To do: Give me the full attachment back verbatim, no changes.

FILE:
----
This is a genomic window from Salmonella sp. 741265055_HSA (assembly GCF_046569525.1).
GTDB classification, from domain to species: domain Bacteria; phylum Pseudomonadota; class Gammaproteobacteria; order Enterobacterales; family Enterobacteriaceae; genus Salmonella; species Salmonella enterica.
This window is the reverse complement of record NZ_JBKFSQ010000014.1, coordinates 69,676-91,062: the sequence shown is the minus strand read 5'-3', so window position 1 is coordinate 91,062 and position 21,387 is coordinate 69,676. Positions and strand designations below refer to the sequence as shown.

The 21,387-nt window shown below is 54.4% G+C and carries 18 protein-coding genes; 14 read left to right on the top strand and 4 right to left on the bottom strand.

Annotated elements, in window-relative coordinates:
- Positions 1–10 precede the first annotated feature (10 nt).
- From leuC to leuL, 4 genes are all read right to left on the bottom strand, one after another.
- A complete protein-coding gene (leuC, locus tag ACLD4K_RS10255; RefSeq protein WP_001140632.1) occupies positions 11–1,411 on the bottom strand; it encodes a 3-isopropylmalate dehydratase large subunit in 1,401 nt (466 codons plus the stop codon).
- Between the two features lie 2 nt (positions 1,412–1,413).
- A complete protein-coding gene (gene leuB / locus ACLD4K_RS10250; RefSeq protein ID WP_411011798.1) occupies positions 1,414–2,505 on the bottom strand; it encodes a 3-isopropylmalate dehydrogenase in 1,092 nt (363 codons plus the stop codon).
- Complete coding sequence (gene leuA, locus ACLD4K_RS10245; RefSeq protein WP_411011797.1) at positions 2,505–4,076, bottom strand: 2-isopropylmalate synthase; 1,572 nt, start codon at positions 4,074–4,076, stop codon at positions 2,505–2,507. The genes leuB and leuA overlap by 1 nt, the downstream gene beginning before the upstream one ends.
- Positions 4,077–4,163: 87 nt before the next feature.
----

This is a genomic window from Salmonella sp. 741265055_HSA (assembly GCF_046569525.1).
GTDB classification, from domain to species: domain Bacteria; phylum Pseudomonadota; class Gammaproteobacteria; order Enterobacterales; family Enterobacteriaceae; genus Salmonella; species Salmonella enterica.
This window is the reverse complement of record NZ_JBKFSQ010000014.1, coordinates 69,676-91,062: the sequence shown is the minus strand read 5'-3', so window position 1 is coordinate 91,062 and position 21,387 is coordinate 69,676. Positions and strand designations below refer to the sequence as shown.

The 21,387-nt window shown below is 54.4% G+C and carries 18 protein-coding genes; 14 read left to right on the top strand and 4 right to left on the bottom strand.

Annotated elements, in window-relative coordinates:
- Positions 1–10 precede the first annotated feature (10 nt).
- From leuC to leuL, 4 genes are all read right to left on the bottom strand, one after another.
- A complete protein-coding gene (leuC, locus tag ACLD4K_RS10255; RefSeq protein WP_001140632.1) occupies positions 11–1,411 on the bottom strand; it encodes a 3-isopropylmalate dehydratase large subunit in 1,401 nt (466 codons plus the stop codon).
- Between the two features lie 2 nt (positions 1,412–1,413).
- A complete protein-coding gene (gene leuB / locus ACLD4K_RS10250; RefSeq protein ID WP_411011798.1) occupies positions 1,414–2,505 on the bottom strand; it encodes a 3-isopropylmalate dehydrogenase in 1,092 nt (363 codons plus the stop codon).
- Complete coding sequence (gene leuA, locus ACLD4K_RS10245; RefSeq protein WP_411011797.1) at positions 2,505–4,076, bottom strand: 2-isopropylmalate synthase; 1,572 nt, start codon at positions 4,074–4,076, stop codon at positions 2,505–2,507. The genes leuB and leuA overlap by 1 nt, the downstream gene beginning before the upstream one ends.
- Positions 4,077–4,163: 87 nt before the next feature.